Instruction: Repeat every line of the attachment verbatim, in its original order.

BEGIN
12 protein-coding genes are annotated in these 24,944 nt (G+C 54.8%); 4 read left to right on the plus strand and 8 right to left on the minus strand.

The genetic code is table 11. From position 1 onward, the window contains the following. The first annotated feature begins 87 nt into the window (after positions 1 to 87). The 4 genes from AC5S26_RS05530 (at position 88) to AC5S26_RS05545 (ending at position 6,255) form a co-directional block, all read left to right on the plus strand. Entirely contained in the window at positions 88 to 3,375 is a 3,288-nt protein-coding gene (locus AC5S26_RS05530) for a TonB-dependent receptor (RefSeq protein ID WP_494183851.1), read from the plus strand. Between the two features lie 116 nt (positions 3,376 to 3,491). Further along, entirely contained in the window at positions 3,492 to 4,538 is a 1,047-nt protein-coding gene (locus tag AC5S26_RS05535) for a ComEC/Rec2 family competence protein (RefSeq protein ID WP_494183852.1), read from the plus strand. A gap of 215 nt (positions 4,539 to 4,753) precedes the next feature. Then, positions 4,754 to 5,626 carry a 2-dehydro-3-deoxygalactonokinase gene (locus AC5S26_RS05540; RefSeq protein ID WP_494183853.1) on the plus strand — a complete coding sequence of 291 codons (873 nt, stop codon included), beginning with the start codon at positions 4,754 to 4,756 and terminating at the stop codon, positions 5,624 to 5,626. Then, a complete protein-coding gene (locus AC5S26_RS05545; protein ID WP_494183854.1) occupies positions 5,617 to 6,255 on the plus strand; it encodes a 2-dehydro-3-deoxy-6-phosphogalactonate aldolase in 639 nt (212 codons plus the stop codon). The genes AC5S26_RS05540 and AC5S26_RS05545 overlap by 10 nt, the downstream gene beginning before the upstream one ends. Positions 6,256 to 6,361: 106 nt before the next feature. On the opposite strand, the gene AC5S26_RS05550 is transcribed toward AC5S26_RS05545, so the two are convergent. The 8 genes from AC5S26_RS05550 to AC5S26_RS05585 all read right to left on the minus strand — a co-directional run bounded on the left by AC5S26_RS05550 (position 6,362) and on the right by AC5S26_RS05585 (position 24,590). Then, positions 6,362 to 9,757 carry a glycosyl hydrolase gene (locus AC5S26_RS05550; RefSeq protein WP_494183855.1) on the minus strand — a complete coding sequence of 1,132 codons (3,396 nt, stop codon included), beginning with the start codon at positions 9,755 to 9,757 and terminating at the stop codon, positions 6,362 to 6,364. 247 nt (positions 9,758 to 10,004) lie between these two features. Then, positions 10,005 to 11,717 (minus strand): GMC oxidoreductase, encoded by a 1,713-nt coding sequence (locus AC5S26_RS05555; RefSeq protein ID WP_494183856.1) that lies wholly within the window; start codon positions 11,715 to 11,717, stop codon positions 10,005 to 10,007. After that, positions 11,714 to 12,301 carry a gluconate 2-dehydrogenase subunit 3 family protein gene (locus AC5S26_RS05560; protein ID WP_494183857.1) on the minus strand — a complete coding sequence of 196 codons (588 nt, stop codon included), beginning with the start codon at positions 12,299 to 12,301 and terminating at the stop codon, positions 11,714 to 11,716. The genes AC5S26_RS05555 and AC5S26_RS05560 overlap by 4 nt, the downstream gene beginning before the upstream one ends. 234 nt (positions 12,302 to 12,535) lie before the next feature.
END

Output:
12 protein-coding genes are annotated in these 24,944 nt (G+C 54.8%); 4 read left to right on the plus strand and 8 right to left on the minus strand.

The genetic code is table 11. From position 1 onward, the window contains the following. The first annotated feature begins 87 nt into the window (after positions 1 to 87). The 4 genes from AC5S26_RS05530 (at position 88) to AC5S26_RS05545 (ending at position 6,255) form a co-directional block, all read left to right on the plus strand. Entirely contained in the window at positions 88 to 3,375 is a 3,288-nt protein-coding gene (locus AC5S26_RS05530) for a TonB-dependent receptor (RefSeq protein ID WP_494183851.1), read from the plus strand. Between the two features lie 116 nt (positions 3,376 to 3,491). Further along, entirely contained in the window at positions 3,492 to 4,538 is a 1,047-nt protein-coding gene (locus tag AC5S26_RS05535) for a ComEC/Rec2 family competence protein (RefSeq protein ID WP_494183852.1), read from the plus strand. A gap of 215 nt (positions 4,539 to 4,753) precedes the next feature. Then, positions 4,754 to 5,626 carry a 2-dehydro-3-deoxygalactonokinase gene (locus AC5S26_RS05540; RefSeq protein ID WP_494183853.1) on the plus strand — a complete coding sequence of 291 codons (873 nt, stop codon included), beginning with the start codon at positions 4,754 to 4,756 and terminating at the stop codon, positions 5,624 to 5,626. Then, a complete protein-coding gene (locus AC5S26_RS05545; protein ID WP_494183854.1) occupies positions 5,617 to 6,255 on the plus strand; it encodes a 2-dehydro-3-deoxy-6-phosphogalactonate aldolase in 639 nt (212 codons plus the stop codon). The genes AC5S26_RS05540 and AC5S26_RS05545 overlap by 10 nt, the downstream gene beginning before the upstream one ends. Positions 6,256 to 6,361: 106 nt before the next feature. On the opposite strand, the gene AC5S26_RS05550 is transcribed toward AC5S26_RS05545, so the two are convergent. The 8 genes from AC5S26_RS05550 to AC5S26_RS05585 all read right to left on the minus strand — a co-directional run bounded on the left by AC5S26_RS05550 (position 6,362) and on the right by AC5S26_RS05585 (position 24,590). Then, positions 6,362 to 9,757 carry a glycosyl hydrolase gene (locus AC5S26_RS05550; RefSeq protein WP_494183855.1) on the minus strand — a complete coding sequence of 1,132 codons (3,396 nt, stop codon included), beginning with the start codon at positions 9,755 to 9,757 and terminating at the stop codon, positions 6,362 to 6,364. 247 nt (positions 9,758 to 10,004) lie between these two features. Then, positions 10,005 to 11,717 (minus strand): GMC oxidoreductase, encoded by a 1,713-nt coding sequence (locus AC5S26_RS05555; RefSeq protein ID WP_494183856.1) that lies wholly within the window; start codon positions 11,715 to 11,717, stop codon positions 10,005 to 10,007. After that, positions 11,714 to 12,301 carry a gluconate 2-dehydrogenase subunit 3 family protein gene (locus AC5S26_RS05560; protein ID WP_494183857.1) on the minus strand — a complete coding sequence of 196 codons (588 nt, stop codon included), beginning with the start codon at positions 12,299 to 12,301 and terminating at the stop codon, positions 11,714 to 11,716. The genes AC5S26_RS05555 and AC5S26_RS05560 overlap by 4 nt, the downstream gene beginning before the upstream one ends. 234 nt (positions 12,302 to 12,535) lie before the next feature.